My 5-year-old had been asking to go ice skating for weeks. She told me her preschool classmates put paper plates on their shoes and skated around the classroom. She wanted to skate, too, she said. With real skates.
As I lifted Lila’s 35-pound body from her 300-pound wheelchair, I smiled and said, “Sure, honey, we can do that.”
Throughout the next week, we’d pretend to skate around the living room — me dragging her across the smooth hardwood floors in her socks, singing Taylor Swift songs and tossing her into the air as my back would allow.
We took breaks to watch the U.S. Figure Skating Championships on TV and I’d think back to my childhood when I idolized Kristi Yamaguchi.
In true Minnesota fashion, I had a pair of skates on my feet shortly after I learned to walk. Growing up in northern Minnesota, I played hockey on the backyard rink with my older brother and taught my little sister how to do “shoot the ducks” and sit spins. Before figure skating lessons, I would buff the black hockey puck scuff marks from my white skates. They never stayed white for long, thanks to my brother’s ability to talk me into always being the goalie.
Skating is part of the fabric of growing up in a state where outdoor ice is endless and indoor rinks are a dime a dozen. When you grow up loving something so much, you want your children to experience the same rite of passage.
I racked my brain trying to figure out how I would give my daughter this experience. Lila can’t walk, let alone skate. Did I promise her the impossible?
Adaptive skating options
Lila was born prematurely after a complicated pregnancy that resulted in 13 weeks of bed rest. She was deprived of oxygen for seven minutes. By the time a team of doctors was able to secure a breathing tube into her tiny chest, the damage was done.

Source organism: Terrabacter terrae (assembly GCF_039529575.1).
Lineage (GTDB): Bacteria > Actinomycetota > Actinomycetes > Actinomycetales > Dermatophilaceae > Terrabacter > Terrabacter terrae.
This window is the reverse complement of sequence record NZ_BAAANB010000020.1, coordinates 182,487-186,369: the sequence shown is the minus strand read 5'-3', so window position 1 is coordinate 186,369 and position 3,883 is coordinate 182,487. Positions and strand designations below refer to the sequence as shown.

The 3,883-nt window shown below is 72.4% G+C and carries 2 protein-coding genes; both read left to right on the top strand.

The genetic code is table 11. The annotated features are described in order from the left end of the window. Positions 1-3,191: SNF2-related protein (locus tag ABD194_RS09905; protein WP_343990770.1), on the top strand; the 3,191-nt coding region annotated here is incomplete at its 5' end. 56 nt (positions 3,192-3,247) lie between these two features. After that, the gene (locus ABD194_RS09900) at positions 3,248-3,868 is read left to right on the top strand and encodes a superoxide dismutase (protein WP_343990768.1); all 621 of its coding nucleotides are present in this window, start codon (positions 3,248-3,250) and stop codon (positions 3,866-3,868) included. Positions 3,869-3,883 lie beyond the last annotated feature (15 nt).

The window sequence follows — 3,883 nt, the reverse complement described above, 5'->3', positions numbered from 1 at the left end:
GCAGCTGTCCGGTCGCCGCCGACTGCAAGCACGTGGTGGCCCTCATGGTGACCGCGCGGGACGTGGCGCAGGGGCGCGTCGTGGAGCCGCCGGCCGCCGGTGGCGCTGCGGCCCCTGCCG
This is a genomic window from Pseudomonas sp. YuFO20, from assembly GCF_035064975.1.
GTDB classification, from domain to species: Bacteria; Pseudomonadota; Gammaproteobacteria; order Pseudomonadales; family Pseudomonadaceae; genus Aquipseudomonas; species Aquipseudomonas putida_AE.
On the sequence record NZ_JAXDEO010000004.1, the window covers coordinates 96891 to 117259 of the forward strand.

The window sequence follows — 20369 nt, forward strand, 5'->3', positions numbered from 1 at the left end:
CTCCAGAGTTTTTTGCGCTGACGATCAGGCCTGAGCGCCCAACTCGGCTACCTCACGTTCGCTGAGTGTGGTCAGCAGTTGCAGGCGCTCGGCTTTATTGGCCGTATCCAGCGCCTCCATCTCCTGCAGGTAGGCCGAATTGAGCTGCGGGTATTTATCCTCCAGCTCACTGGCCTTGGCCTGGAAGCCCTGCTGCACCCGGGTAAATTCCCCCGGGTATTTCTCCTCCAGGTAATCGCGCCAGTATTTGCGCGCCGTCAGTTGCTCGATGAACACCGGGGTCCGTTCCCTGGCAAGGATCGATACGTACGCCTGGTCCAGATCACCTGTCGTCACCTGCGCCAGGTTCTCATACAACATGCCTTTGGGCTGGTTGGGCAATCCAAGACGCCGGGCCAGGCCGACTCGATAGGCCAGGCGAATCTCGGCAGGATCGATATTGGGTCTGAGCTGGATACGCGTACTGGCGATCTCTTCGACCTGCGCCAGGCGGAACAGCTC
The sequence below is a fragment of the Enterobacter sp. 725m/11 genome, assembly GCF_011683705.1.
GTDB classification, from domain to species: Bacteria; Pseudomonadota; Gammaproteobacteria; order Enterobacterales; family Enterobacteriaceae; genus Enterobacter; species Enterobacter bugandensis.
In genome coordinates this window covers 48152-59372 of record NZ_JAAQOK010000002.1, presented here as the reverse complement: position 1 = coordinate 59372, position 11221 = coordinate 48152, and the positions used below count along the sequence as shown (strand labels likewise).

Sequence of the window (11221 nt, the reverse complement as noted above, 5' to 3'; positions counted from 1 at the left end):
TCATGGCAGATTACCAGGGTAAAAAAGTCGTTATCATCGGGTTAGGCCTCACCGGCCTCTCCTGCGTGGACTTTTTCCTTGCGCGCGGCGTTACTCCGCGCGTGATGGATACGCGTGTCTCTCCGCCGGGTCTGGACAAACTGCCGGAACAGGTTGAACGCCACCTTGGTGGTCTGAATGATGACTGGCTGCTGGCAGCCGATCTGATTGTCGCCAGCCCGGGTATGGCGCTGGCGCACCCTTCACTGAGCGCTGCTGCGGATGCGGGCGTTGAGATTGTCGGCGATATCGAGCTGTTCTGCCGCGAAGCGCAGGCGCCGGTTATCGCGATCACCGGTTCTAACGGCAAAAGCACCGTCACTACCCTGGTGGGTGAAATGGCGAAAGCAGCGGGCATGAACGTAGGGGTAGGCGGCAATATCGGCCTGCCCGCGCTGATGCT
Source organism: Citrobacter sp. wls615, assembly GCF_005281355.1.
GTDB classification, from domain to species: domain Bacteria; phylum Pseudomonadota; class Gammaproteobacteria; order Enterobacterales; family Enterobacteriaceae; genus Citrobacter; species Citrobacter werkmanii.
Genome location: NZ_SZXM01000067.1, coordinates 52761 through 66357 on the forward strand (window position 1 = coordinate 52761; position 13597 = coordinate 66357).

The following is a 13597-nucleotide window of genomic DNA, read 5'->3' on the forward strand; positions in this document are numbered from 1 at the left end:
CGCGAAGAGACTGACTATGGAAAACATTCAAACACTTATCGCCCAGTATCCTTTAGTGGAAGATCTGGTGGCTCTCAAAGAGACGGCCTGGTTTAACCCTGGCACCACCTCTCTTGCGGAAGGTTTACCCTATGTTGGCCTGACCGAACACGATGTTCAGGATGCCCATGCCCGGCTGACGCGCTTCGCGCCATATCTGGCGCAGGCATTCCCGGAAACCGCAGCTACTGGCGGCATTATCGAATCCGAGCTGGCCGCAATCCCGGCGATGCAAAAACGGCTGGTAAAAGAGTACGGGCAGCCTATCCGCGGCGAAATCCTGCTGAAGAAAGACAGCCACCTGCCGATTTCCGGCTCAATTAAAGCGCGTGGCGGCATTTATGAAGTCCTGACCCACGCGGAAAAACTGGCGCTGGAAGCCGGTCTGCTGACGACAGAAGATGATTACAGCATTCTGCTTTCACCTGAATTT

After her head ultrasound a few days later, her doctor delivered the news. Lila would likely develop cerebral palsy. He also told me something I cling to every day: “Regardless of what she’s able to do, she is here to teach us something.”
When the living room ice capades were no longer satisfying Lila’s desire to wear real skates, I searched Google for adaptive skating lessons and came up short. The walkers offered at some local ice facilities would not provide adequate support. And a push chair wouldn’t allow her to feel the ice beneath her feet. Regrettably, however, that was looking like our best option.
And then by some small fate of the insurance gods, Lila’s new walker arrived. I spent the next two days watching her navigate the house independently while her power wheelchair sat nearby, untouched. She asked to FaceTime everyone we knew so that she could perform a dance. She coasted across the room, pumping her fists in the air and used the walker’s giant wheels to twirl. I had never seen this level of independence from her before.
As she demanded applause and yet another encore, a light bulb went off.
Could Lila skate with the help of her walker? I had never seen a walker like Lila’s used on the ice before. I had my doubts, but we had to try.
Bending the rules
We pulled into the parking lot of the Central Park Ice Skating Loop in Maple Grove and I left the family waiting in the car while I went inside to make sure it was OK for Lila to skate. After getting the green light, we made our way inside to the skate rental counter.
“I’m so excited!” Lila said.
Then a woman in a bright yellow security vest approached and said Lila’s walker wasn’t allowed on the ice after all. My heart sank. I tried to keep it together as I pressed for answers. “Only equipment made for ice is allowed on the ice,” she said.
I pleaded with her to let us try.
“OK,” she said. “Just this one time, though.”
I strapped a pair of hockey skates — three times bigger than Lila’s shoe size — over the purple braces on her feet. As I laced them, memories flooded my mind. I remembered my dad lacing my skates. I remembered the calluses on my hands when, finally, I grew old enough to lace my own skates.
That’s when it hit me: Good or bad, this would be another day for the memory book.
We stepped onto the ice and I strapped Lila into her walker. I held my breath as she took her first step onto the ice. I half expected her to flop like newborn Bambi, but she didn’t.
Lila felt the ice under her feet as she put one foot in front of the other. Her head lowered to watch the quick movements of her feet and her Minnesota Wild hat slid over her eyes. Around and around she went, high-fiving other skaters who passed.
Lila’s skating might not look like everyone else’s, but it’s skating nonetheless. All I needed to do was give her the chance to prove she could do it.
Move over Kristi Yamaguchi. I have a new skating idol.
ABOUT 10,000 Takes: 10,000 Takes is a new digital section featuring first-person essays about life in the North Star State. We publish narratives about love, family, work, community and culture in Minnesota.